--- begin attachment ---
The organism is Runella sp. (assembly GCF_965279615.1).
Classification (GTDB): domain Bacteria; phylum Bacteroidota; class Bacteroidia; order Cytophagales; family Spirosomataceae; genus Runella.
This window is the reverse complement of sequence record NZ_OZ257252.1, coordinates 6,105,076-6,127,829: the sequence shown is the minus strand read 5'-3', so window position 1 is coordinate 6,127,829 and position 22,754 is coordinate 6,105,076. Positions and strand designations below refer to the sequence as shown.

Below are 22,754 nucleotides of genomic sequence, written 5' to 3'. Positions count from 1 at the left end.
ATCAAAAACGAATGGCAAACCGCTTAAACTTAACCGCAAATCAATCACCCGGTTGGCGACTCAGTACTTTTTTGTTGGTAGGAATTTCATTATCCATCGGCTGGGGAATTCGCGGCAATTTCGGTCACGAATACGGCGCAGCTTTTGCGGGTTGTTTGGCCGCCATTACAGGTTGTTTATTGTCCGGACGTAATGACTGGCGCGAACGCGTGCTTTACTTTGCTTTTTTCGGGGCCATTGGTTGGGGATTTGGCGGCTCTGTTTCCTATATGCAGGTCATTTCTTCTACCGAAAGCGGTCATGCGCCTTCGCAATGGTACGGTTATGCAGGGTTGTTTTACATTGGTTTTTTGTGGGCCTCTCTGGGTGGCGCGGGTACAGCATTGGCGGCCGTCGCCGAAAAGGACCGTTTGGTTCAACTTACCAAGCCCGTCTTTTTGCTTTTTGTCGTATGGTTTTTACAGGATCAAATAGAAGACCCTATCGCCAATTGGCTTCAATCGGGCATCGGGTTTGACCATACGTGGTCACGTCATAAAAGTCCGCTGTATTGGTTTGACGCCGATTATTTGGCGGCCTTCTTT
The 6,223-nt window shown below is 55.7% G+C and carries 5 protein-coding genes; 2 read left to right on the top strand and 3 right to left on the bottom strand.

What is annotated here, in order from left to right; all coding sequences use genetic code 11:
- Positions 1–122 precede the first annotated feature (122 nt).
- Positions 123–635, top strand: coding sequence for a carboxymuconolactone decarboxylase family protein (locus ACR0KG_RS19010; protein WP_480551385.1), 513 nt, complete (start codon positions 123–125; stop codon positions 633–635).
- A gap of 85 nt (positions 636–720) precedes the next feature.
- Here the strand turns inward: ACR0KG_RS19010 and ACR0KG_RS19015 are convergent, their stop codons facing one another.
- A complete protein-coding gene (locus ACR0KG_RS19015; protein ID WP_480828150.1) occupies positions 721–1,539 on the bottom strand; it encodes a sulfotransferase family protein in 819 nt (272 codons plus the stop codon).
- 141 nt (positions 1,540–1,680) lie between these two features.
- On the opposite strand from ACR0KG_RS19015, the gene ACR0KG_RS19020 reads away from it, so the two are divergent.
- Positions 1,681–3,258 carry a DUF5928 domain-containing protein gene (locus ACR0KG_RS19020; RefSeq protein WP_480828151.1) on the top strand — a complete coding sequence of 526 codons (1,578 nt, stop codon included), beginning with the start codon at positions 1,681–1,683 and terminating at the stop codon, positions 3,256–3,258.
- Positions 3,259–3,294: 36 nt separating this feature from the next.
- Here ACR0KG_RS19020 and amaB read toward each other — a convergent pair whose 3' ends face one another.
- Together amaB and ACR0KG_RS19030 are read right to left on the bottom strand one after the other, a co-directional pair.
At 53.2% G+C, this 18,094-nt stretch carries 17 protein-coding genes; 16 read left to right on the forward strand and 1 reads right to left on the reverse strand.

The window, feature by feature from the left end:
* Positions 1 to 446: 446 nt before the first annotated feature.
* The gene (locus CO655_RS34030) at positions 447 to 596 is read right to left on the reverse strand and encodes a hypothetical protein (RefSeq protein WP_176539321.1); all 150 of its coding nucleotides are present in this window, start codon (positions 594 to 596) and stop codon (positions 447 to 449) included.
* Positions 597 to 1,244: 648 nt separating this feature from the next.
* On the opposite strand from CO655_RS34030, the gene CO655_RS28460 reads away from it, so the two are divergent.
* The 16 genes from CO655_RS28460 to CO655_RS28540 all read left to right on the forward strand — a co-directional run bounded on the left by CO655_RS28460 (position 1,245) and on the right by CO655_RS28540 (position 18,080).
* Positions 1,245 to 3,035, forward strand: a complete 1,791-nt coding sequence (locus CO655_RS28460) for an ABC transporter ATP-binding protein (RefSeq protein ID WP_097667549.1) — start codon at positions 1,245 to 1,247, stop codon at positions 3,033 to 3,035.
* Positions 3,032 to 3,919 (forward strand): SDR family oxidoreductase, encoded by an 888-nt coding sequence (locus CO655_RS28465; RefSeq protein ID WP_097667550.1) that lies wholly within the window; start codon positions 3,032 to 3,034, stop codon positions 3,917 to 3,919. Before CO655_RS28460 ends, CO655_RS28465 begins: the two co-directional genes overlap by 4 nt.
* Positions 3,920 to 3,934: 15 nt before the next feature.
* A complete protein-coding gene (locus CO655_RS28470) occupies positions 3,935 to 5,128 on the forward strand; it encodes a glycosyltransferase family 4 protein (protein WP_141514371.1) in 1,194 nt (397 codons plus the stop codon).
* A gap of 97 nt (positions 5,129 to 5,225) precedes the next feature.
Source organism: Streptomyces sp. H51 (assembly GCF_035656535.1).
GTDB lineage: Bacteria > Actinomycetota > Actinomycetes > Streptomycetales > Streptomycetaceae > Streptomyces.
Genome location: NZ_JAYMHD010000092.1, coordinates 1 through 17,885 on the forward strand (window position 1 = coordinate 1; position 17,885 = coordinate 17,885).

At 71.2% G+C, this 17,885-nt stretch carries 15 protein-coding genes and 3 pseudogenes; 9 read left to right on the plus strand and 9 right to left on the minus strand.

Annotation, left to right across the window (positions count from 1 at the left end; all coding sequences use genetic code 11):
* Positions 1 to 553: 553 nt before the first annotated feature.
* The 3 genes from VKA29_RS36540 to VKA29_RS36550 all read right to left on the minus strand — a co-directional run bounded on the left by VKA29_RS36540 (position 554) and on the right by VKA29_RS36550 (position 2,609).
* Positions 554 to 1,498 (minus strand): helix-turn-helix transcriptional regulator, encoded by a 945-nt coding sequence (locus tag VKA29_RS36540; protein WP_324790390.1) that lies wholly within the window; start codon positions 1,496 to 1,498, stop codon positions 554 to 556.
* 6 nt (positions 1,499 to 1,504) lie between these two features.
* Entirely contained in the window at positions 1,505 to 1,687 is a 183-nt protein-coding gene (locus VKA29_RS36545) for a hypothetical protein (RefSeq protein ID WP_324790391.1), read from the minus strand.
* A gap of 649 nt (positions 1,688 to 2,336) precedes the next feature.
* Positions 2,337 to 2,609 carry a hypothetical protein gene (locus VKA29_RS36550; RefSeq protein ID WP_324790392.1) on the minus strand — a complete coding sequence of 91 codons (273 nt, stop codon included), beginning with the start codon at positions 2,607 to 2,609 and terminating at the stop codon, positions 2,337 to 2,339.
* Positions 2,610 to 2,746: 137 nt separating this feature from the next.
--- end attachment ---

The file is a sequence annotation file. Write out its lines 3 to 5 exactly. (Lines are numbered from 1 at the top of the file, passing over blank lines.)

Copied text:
This window is the reverse complement of sequence record NZ_OZ257252.1, coordinates 6,105,076-6,127,829: the sequence shown is the minus strand read 5'-3', so window position 1 is coordinate 6,127,829 and position 22,754 is coordinate 6,105,076. Positions and strand designations below refer to the sequence as shown.

Below are 22,754 nucleotides of genomic sequence, written 5' to 3'. Positions count from 1 at the left end.
ATCAAAAACGAATGGCAAACCGCTTAAACTTAACCGCAAATCAATCACCCGGTTGGCGACTCAGTACTTTTTTGTTGGTAGGAATTTCATTATCCATCGGCTGGGGAATTCGCGGCAATTTCGGTCACGAATACGGCGCAGCTTTTGCGGGTTGTTTGGCCGCCATTACAGGTTGTTTATTGTCCGGACGTAATGACTGGCGCGAACGCGTGCTTTACTTTGCTTTTTTCGGGGCCATTGGTTGGGGATTTGGCGGCTCTGTTTCCTATATGCAGGTCATTTCTTCTACCGAAAGCGGTCATGCGCCTTCGCAATGGTACGGTTATGCAGGGTTGTTTTACATTGGTTTTTTGTGGGCCTCTCTGGGTGGCGCGGGTACAGCATTGGCGGCCGTCGCCGAAAAGGACCGTTTGGTTCAACTTACCAAGCCCGTCTTTTTGCTTTTTGTCGTATGGTTTTTACAGGATCAAATAGAAGACCCTATCGCCAATTGGCTTCAATCGGGCATCGGGTTTGACCATACGTGGTCACGTCATAAAAGTCCGCTGTATTGGTTTGACGCCGATTATTTGGCGGCCTTCTTT